First Fix: Arrivals and Departures

January 20, 2023  - By
Matteo Luccio

Matteo Luccio

As we begin 2023, GNSS development continues apace, as described in this issue’s annual “Directions” section by representatives of Galileo, GLONASS, and BeiDou. We plan to publish a similar update on the GPS program soon.

Galileo’s user base now stands at more than 3.5 billion, and the services it provides continue to improve and expand. Beginning early this year, free precise point positioning (PPP) corrections for Galileo and GPS (single- and multi-frequency) will improve real-time user position by up to 10 times. While the discontinuation of Soyuz launch services from the Kourou Space Centre in French Guiana, due to the Russia-Ukraine conflict, delayed the two Galileo launches that had been planned for last year, 2022 was a key year for the development of Galileo Second Generation (G2G) satellites. They will provide, among other innovations, a reconfigurable fully digital navigation payload, point-to-point connection between satellites, and advanced jamming and spoofing protection mechanisms.

On Nov. 29, 2022, Russia launched the 51st Glonass-M satellite, about 20 years after launching the first one. Currently, 13 of these satellites are operating beyond their guaranteed lifetime, with an average orbit lifetime of more than 10 years. Starting this year, the constellation will be renewed by Glonass-K and Glonass-K2 satellites, which provide CDMA signals to users.

Currently, 45 BDS satellites are operational in orbits, including 15 BDS-2 satellites and 30 BDS-3 satellites. The constellation says that it has reached a continuity of 99.996% and an availability of 99%, with a global positioning accuracy better than 1.5 meters horizontally and 2.5 meters vertically (95% confidence).

Tracy Cozzens, who has been a pillar of this magazine for 17 years, is retiring this month. We will miss her journalistic acumen, dedication to clarity and style, attention to detail, and wealth of institutional knowledge. We wish her a well-deserved retirement. At the same time, we welcome aboard Maddie Saines, our new managing editor, who is near the beginning of her career.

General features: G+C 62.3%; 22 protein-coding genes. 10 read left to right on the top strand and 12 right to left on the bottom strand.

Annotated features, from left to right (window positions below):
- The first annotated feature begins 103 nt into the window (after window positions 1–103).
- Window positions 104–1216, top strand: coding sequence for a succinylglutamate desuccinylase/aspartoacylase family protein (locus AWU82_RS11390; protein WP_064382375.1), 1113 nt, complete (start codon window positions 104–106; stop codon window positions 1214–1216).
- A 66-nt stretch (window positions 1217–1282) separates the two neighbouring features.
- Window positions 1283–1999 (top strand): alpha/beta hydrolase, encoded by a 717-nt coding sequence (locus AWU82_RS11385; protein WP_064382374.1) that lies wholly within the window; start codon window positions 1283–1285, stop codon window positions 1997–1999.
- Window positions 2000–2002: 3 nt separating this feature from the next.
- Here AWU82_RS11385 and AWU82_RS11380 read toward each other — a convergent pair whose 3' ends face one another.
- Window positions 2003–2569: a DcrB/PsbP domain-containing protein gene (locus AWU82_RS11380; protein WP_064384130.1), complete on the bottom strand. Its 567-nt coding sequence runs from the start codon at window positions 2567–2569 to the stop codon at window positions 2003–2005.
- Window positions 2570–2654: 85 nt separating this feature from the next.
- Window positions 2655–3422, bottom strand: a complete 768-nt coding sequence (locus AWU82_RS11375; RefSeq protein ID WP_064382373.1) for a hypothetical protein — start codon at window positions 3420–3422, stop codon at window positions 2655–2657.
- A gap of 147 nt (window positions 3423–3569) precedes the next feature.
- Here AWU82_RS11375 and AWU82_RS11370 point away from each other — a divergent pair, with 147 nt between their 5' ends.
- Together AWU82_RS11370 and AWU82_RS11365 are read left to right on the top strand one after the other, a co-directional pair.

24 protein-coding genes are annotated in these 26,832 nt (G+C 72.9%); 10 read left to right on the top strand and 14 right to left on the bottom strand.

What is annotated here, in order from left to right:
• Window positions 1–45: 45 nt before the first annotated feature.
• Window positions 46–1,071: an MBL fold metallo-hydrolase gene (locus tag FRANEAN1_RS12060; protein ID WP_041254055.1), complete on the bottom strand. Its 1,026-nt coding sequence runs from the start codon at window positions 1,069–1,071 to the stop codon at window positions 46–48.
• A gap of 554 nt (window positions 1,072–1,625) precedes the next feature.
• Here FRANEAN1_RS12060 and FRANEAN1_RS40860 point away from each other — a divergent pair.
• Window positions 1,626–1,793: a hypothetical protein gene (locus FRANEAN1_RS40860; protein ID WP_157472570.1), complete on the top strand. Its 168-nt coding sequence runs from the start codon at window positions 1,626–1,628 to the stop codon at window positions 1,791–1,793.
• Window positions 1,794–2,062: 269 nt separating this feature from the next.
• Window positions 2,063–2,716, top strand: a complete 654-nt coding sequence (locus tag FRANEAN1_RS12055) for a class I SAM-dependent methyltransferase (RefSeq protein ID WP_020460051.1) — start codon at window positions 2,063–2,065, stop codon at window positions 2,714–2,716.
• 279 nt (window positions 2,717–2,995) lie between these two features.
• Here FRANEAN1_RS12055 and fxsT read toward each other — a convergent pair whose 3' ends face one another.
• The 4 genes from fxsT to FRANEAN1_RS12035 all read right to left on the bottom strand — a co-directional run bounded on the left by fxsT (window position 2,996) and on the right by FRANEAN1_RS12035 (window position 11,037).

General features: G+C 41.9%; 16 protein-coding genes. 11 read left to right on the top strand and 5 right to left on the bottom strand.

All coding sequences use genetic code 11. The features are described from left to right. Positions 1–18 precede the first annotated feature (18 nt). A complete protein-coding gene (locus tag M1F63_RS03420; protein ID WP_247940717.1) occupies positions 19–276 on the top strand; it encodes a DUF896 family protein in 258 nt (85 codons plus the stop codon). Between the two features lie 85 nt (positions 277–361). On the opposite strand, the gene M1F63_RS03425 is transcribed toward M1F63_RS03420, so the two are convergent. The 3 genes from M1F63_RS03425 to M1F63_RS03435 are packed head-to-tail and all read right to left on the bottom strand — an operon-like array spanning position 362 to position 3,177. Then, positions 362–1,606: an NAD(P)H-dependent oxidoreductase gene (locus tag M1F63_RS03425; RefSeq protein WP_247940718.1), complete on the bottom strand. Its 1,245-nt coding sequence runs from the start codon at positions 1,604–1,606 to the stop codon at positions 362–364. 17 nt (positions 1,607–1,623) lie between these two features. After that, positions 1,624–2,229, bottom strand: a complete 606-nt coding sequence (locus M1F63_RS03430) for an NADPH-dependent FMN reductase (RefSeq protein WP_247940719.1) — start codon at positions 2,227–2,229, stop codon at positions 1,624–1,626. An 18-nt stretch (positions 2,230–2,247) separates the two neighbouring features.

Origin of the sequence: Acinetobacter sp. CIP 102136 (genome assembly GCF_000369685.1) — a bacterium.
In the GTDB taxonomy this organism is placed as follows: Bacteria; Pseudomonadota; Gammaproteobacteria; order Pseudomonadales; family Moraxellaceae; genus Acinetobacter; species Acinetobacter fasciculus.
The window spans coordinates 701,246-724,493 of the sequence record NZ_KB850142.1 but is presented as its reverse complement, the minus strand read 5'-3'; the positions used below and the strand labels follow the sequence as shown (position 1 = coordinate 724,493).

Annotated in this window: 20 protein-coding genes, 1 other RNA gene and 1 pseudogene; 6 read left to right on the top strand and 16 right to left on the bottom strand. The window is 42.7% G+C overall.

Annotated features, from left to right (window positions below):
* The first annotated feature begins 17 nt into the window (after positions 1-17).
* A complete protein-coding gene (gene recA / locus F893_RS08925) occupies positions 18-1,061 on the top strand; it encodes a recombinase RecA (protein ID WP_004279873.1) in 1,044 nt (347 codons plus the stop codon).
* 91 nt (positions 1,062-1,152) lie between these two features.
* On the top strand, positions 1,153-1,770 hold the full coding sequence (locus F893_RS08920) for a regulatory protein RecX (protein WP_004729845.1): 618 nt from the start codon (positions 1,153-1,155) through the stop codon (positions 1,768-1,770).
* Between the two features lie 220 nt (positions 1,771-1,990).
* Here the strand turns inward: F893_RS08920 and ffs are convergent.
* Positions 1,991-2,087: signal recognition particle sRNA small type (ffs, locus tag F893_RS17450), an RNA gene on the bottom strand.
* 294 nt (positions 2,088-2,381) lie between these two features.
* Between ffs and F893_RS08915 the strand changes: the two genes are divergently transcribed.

I am pleased to announce that Rob VanBrunt has joined GPS World’s Editorial Advisory Board. In mid-December, the board of directors of Spirent Federal Systems, a provider of PNT test solutions for the U.S. government and contractors, appointed him as the company’s president/CEO-designate, a role he will assume when the onboarding process is complete.

VanBrunt began his career at Spirent Communications in 1990 as product developer and manager, and then held posts of increasing responsibilities, moving to director and vice president roles focused on management, strategy and mergers and acquisitions. Most recently, he was executive vice president in the Office of Business Excellence. VanBrunt has a B.S. in electrical and electronics engineering from Rutgers University.

Spirent Communications is a global provider of automated test and assurance solutions for networks, cybersecurity and positioning. In July 2001, the company formed Spirent Federal Systems as a wholly owned subsidiary and U.S. proxy company. Spirent Federal markets and sells Spirent Communications’ products in North America. It also provides value-added features and ongoing customer support.

On Jan. 1, I lost my beloved mother, Maristella “Mimi” Luccio. She was 87.

Matteo Luccio | Editor-in-Chief

About the Author: Matteo Luccio

Matteo Luccio, GPS World’s Editor-in-Chief, possesses more than 20 years of experience as a writer and editor for GNSS and geospatial technology magazines. He began his career in the industry in 2000, serving as managing editor of GPS World and Galileo’s World, then as editor of Earth Observation Magazine and GIS Monitor. His technical articles have been published in more than 20 professional magazines, including Professional Surveyor Magazine, Apogeo Spatial and xyHt. Luccio holds a master’s degree in political science from MIT. He can be reached at or 541-543-0525.